Blackgrass (Alopecurus myosuroides) resistance has plagued cereal growing in Northern Europe since the early 1980s. In the UK it is reckoned that resistant populations exist on virtually all farms where any blackgrass herbicide has been used regularly. Usually, these populations will have resistance to more than one mode of action. (AHDB, 2014).
Blackgrass is very aggressive. Although individual plants have narrow, slender leaves compared to wheat or barley, they tiller vigorously, grow higher than the crop and may produce 1000 tiny seeds. As few as five plants per square metre will reduce yield and ten will make successful cereal growing impossible (Impey, 2014).
The blackgrass problem has two main roots (Moss, 2017). First, the trend for winter cereals to be planted earlier. In the 1970s, only 5% of the UK wheat crop was drilled in September; today the figure is around 60%. Oilseed rape is another winter crop drilled early. As blackgrass germinates between August and October, much less is now controlled by seedbed preparations. The second factor is the move away from ploughing to shallow, minimal cultivations. Blackgrass seed will not germinate if buried deeper than 5 cm, and the viability declines by about 75% per annum.
Once, the solution was easy: spray PSII inhibitor herbicides like isoproturon pre-emergence in wheat and ACC-ase inhibitors like fluazifop-p-butyl post-emergenece in oilseed rape. However, a much larger population of blackgrass has meant more opportunity for mutations conferring resistance to herbicides to evolve and establish.
Resistance to these herbicide chemistries has been common since the 1980s. More recently, prosulfocarb, an old active ingredient with a mode of action not previously used in cereals gained approval for use, albeit being used at very high rates. In 2011, prosulfocarb resistant blackgrass was recorded.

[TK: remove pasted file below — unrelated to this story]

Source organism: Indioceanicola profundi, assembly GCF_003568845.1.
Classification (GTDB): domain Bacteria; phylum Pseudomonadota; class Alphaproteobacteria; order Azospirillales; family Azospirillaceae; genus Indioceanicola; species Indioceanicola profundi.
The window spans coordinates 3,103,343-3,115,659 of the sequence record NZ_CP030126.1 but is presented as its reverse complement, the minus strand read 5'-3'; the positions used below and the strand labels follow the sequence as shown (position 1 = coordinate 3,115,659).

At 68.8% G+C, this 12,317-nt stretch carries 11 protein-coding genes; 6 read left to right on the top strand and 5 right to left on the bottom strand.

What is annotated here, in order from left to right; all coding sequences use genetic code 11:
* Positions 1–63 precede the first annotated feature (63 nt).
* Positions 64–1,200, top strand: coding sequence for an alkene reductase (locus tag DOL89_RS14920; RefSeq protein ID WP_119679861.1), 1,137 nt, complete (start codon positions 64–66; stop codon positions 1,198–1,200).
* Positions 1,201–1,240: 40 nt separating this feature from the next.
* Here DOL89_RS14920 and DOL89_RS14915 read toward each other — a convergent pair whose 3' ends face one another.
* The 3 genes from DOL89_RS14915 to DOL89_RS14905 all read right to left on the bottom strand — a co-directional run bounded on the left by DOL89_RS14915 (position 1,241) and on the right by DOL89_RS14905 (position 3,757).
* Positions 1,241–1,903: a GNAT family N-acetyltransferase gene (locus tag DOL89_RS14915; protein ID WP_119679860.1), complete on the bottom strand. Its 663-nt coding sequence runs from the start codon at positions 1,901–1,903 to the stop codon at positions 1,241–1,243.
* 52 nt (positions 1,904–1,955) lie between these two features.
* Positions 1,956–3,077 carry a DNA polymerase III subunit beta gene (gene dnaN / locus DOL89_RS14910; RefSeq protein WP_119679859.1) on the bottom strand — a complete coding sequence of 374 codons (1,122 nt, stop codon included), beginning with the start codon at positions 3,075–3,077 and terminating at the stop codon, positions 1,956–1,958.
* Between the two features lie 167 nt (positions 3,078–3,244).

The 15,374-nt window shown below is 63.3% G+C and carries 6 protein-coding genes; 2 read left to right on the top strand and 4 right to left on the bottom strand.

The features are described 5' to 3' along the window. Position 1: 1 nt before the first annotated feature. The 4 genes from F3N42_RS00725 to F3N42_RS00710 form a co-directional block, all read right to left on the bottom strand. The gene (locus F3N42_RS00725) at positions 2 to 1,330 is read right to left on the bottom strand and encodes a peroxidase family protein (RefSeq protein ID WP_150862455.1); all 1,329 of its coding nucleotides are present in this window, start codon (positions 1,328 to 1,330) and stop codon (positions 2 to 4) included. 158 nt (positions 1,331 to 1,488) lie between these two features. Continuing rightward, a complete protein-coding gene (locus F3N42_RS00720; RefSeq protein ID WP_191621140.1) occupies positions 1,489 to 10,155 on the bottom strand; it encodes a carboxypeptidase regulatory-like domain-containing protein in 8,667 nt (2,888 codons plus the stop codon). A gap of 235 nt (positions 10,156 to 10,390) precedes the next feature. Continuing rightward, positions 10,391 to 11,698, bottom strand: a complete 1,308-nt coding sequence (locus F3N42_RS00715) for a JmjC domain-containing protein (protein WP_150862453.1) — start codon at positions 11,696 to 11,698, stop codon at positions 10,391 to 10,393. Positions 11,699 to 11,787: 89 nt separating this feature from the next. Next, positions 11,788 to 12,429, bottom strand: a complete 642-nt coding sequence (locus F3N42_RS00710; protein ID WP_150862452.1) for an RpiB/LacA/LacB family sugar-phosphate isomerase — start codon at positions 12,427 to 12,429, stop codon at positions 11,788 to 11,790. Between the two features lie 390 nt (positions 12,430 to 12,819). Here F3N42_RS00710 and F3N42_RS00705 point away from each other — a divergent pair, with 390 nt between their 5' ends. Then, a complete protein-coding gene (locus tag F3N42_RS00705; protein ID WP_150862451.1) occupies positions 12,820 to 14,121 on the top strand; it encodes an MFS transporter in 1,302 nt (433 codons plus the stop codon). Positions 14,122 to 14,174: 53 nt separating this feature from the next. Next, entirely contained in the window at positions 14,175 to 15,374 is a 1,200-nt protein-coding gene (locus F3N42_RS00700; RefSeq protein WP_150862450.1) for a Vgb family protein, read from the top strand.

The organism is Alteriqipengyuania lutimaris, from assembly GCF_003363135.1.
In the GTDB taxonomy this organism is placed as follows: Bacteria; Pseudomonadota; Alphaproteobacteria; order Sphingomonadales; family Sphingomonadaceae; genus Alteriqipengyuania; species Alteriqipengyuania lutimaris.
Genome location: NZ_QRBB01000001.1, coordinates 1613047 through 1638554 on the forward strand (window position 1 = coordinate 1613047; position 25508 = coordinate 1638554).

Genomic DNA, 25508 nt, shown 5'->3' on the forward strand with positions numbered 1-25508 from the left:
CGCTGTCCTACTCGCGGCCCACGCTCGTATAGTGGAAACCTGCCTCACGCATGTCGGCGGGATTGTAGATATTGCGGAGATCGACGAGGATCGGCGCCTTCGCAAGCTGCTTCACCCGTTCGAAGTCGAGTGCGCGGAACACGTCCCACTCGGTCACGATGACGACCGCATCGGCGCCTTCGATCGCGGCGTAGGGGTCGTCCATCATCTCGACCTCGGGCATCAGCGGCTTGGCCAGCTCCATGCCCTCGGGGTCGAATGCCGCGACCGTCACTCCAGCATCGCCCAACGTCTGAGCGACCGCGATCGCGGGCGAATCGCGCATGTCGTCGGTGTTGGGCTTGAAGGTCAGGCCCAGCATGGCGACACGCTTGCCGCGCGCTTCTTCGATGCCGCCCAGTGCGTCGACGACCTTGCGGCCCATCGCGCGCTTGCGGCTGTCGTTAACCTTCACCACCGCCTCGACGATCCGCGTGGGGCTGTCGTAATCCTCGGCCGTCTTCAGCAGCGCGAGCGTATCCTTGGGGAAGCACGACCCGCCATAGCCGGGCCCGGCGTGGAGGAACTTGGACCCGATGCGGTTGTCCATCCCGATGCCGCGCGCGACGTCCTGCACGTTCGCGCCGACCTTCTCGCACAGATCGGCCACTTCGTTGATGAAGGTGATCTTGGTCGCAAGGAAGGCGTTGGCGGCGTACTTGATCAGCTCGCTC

Furthermore, since seed production is so prolific, around 97% blackgrass control is needed just to contain the problem. In the absence of effective herbicides, an integrated weed management approach is recommended. This includes using crop rotations, occasional ploughing to bury seeds, using high crop seed rates and delayed drilling. However, effective new blackgrass herbicides with novel modes of action are going to be needed to reach such a demanding level of control.
AHDB (2014). Agriculture and Horticulture Development Board Information Sheet 30. Blackgrass: solutions to the problem
Borel, B (2018). Are weeds winning the war against herbicide resistance? Scientific American, 18 June 2018.
Impey, L (2014). Win the battle against resistant blackgrass. Farmers Weekly FWi.
Moss, S (2017). Black-grass (Alopecurus myosuroides): why has this weed become such a problem in Western Europe and what are the solutions? Outlooks on Pest Management, October 2017 pp 207